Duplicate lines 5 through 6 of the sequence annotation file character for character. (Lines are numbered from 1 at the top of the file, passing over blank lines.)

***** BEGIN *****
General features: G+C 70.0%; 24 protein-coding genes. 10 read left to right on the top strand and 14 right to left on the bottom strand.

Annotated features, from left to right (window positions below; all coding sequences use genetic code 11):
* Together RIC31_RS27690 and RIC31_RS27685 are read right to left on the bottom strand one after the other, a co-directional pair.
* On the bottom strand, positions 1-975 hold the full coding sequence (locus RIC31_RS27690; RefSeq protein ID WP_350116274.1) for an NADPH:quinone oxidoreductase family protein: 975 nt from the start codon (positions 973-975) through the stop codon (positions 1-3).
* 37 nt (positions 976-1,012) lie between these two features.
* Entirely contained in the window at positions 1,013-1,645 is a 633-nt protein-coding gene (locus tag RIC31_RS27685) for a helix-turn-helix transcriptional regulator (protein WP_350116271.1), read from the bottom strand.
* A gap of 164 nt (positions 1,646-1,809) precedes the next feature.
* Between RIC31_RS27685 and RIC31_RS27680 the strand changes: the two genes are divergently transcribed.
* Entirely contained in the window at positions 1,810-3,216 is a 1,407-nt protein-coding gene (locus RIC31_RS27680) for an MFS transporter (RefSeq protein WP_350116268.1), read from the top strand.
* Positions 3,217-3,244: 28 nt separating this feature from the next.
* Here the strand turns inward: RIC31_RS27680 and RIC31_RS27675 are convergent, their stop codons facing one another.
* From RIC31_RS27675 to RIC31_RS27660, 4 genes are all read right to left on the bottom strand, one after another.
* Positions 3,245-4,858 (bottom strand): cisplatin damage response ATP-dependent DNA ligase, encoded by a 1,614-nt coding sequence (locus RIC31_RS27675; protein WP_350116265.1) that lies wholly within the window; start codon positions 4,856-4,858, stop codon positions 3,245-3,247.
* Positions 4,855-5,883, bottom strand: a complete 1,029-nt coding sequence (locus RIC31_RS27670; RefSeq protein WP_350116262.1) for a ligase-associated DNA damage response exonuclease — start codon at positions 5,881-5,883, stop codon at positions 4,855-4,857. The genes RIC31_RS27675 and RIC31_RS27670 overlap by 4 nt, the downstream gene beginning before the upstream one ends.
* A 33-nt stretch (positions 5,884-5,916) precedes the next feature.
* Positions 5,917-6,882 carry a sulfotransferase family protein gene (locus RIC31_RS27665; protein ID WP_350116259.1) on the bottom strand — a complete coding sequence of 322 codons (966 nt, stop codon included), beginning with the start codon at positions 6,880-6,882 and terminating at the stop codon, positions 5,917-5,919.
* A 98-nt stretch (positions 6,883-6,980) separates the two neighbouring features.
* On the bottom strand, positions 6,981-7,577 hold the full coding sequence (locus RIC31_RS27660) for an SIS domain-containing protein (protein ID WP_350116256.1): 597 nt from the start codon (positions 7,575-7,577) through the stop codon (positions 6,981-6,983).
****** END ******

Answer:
* 37 nt (positions 976-1,012) lie between these two features.
* Entirely contained in the window at positions 1,013-1,645 is a 633-nt protein-coding gene (locus tag RIC31_RS27685) for a helix-turn-helix transcriptional regulator (protein WP_350116271.1), read from the bottom strand.